In the last two years, specialty and apparel retailers have had to quickly adopt business strategies that build in flexibility to support new operational and labor requirements, as well as enable new shopping behaviors to meet changes in customer expectations. To succeed in the future, specialty and apparel retailers need to continue to reimagine their brick-and-mortar locations -- but how can they leverage technology to make that transformation sustainable and valuable?
Here are two trends we’re watching for specialty and apparel retail.
Trend #1: With health and safety concerns, along with consumers’ desires for immediacy and ease, “experience” has taken on a new meaning.
How to adapt: Use a modern point-of-sale solution and that can support a legacy environment, offer new functionality, facilitate quick checkouts, and enables a low to no-touch experience. While omnichannel strategies that combine physical and digital channels have been present and evolving for years, retailers’ have had to accelerate their retail transformations and prioritize digital capabilities. Today, the physical store is an extension of consumers’ digital experiences and preferences. Customers are gravitating toward contactless shopping and payment methods, and in-person shopping has changed dramatically, with a preference for POS systems that can interact with mobile devices. Associates and shoppers want a seamless path, with the option to interact with as many or as few people during their shopping journey as they’d like. We expect that to continue in the future, so retailers need to deploy technology so that shoppers have the choice to move between different shopping methods based on their needs.
Trend #2: Stores have to move at an unprecedented rate to figure out how to deliver the new experiences that shoppers want.
How to adapt: Your store’s retail technology solutions need to scale long term, so make sure they are flexible enough continually evolve and enable new experiences, while being reliable enough to ensure they don’t need to be replaced every few years. If you’re looking to adapt a new shopping or payment method to meet your customers’ needs or pivot in your operations strategy, your in-store hardware should not be a barrier to innovation. Because the digital share of apparel and department store revenue is estimated to increase to 70% by 20251, your hardware solutions need to operate in multiple use cases like BOPIS, curbside pickup, kiosk checkout, inventory lookup, delivery tracking, and more. That hardware should also be able to interact with consumer-owned devices like smartphones and tablets. Technology in specialty and apparel stores needs to be retail hardened and able to handle common occupational hazards like liquid spills, constant cleaning and lint and dust accumulation. When your hardware is resilient, you can avoid shutting down lanes and keep lines moving smoothly for your shoppers. A system that can handle today’s environment and integrate with new digital applications and future peripherals will be critical to help specialty and apparel retailers be ready for what’s next.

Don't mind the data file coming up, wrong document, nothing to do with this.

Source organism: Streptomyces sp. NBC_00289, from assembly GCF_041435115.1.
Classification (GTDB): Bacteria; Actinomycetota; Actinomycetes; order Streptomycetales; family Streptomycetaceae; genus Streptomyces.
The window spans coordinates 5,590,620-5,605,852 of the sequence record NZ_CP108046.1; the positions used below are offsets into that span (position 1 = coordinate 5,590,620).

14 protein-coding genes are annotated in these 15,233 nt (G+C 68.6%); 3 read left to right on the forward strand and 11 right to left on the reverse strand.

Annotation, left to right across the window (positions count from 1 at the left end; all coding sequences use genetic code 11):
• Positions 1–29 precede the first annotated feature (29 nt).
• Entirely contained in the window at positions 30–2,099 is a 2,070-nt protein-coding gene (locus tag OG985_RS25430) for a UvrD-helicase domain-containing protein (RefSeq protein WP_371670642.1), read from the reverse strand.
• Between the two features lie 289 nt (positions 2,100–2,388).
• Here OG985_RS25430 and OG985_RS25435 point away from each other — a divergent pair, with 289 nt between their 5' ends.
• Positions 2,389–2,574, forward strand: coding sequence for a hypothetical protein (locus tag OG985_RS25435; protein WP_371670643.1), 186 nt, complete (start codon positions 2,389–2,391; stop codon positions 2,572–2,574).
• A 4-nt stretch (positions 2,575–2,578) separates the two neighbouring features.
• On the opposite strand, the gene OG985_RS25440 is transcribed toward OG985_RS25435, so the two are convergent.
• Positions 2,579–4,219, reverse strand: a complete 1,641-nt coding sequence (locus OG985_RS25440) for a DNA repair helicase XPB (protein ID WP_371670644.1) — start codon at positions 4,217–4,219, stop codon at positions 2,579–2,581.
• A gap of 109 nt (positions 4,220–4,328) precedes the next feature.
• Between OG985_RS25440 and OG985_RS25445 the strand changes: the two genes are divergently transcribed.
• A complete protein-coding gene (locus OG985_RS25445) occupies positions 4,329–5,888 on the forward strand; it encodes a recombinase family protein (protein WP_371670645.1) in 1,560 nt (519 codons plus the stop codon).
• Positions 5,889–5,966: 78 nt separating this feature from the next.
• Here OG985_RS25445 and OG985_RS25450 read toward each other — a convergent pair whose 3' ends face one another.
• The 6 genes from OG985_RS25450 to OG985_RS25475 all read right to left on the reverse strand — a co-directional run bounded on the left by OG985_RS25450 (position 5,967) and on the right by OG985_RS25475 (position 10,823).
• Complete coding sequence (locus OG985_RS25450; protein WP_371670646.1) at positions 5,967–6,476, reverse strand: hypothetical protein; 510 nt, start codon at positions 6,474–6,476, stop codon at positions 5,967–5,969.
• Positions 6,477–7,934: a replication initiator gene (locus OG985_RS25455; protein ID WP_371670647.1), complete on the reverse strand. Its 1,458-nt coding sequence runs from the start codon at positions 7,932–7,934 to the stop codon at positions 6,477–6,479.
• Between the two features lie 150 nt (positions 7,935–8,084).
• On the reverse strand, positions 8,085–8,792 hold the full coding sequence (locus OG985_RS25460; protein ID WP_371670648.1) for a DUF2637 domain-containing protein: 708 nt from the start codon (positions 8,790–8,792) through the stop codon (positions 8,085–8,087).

Toshiba can help you navigate today’s retail challenges and help you prepare for tomorrow. With our broad portfolio of hardware, software, and services offerings, and, you know you’ll have a true partner in your business. Our team of dedicated retail and technology experts listens to understand what you need to serve your customers well, streamline your operations, and gain a competitive advantage. check out our market snapshot to learn more about what apparel and specialty retail stores need to consider to successfully navigate the changes in retail today and in the future.
1 “The Four Imperatives for Store Success in Apparel/Specialty Retail,” Incisiv